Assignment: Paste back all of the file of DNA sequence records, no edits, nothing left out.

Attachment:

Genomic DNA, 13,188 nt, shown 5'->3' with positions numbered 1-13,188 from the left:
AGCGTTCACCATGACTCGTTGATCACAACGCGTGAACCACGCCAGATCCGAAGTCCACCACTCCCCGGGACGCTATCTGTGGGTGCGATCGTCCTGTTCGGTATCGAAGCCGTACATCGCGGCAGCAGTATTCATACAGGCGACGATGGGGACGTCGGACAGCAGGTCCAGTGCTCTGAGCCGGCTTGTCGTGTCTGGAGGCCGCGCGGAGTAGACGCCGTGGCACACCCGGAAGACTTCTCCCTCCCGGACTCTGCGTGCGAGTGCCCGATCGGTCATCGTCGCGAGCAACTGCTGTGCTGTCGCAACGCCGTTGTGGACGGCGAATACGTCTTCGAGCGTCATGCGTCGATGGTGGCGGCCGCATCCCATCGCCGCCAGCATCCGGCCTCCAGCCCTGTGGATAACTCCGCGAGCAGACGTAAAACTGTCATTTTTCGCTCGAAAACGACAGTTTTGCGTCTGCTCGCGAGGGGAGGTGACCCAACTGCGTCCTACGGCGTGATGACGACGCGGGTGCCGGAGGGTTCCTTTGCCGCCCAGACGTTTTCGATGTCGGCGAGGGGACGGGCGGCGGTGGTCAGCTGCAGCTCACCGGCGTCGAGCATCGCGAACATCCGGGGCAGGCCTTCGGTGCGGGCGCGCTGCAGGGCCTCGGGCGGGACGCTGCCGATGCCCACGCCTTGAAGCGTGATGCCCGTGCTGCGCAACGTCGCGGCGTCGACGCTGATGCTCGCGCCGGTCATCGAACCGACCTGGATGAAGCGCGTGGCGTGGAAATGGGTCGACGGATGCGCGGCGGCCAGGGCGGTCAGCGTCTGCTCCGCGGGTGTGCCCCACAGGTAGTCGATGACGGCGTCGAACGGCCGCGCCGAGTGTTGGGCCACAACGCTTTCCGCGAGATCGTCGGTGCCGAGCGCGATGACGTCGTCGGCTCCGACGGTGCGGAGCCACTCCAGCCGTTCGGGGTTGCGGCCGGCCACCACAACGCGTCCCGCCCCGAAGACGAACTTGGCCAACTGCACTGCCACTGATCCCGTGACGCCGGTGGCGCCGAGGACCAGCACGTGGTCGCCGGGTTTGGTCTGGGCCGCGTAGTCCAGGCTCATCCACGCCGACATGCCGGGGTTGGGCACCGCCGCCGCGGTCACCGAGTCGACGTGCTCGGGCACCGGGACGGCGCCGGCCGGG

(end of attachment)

Genomic DNA, 13,188 nt, shown 5'->3' with positions numbered 1-13,188 from the left:
AGCGTTCACCATGACTCGTTGATCACAACGCGTGAACCACGCCAGATCCGAAGTCCACCACTCCCCGGGACGCTATCTGTGGGTGCGATCGTCCTGTTCGGTATCGAAGCCGTACATCGCGGCAGCAGTATTCATACAGGCGACGATGGGGACGTCGGACAGCAGGTCCAGTGCTCTGAGCCGGCTTGTCGTGTCTGGAGGCCGCGCGGAGTAGACGCCGTGGCACACCCGGAAGACTTCTCCCTCCCGGACTCTGCGTGCGAGTGCCCGATCGGTCATCGTCGCGAGCAACTGCTGTGCTGTCGCAACGCCGTTGTGGACGGCGAATACGTCTTCGAGCGTCATGCGTCGATGGTGGCGGCCGCATCCCATCGCCGCCAGCATCCGGCCTCCAGCCCTGTGGATAACTCCGCGAGCAGACGTAAAACTGTCATTTTTCGCTCGAAAACGACAGTTTTGCGTCTGCTCGCGAGGGGAGGTGACCCAACTGCGTCCTACGGCGTGATGACGACGCGGGTGCCGGAGGGTTCCTTTGCCGCCCAGACGTTTTCGATGTCGGCGAGGGGACGGGCGGCGGTGGTCAGCTGCAGCTCACCGGCGTCGAGCATCGCGAACATCCGGGGCAGGCCTTCGGTGCGGGCGCGCTGCAGGGCCTCGGGCGGGACGCTGCCGATGCCCACGCCTTGAAGCGTGATGCCCGTGCTGCGCAACGTCGCGGCGTCGACGCTGATGCTCGCGCCGGTCATCGAACCGACCTGGATGAAGCGCGTGGCGTGGAAATGGGTCGACGGATGCGCGGCGGCCAGGGCGGTCAGCGTCTGCTCCGCGGGTGTGCCCCACAGGTAGTCGATGACGGCGTCGAACGGCCGCGCCGAGTGTTGGGCCACAACGCTTTCCGCGAGATCGTCGGTGCCGAGCGCGATGACGTCGTCGGCTCCGACGGTGCGGAGCCACTCCAGCCGTTCGGGGTTGCGGCCGGCCACCACAACGCGTCCCGCCCCGAAGACGAACTTGGCCAACTGCACTGCCACTGATCCCGTGACGCCGGTGGCGCCGAGGACCAGCACGTGGTCGCCGGGTTTGGTCTGGGCCGCGTAGTCCAGGCTCATCCACGCCGACATGCCGGGGTTGGGCACCGCCGCCGCGGTCACCGAGTCGACGTGCTCGGGCACCGGGACGGCGCCGGCCGGG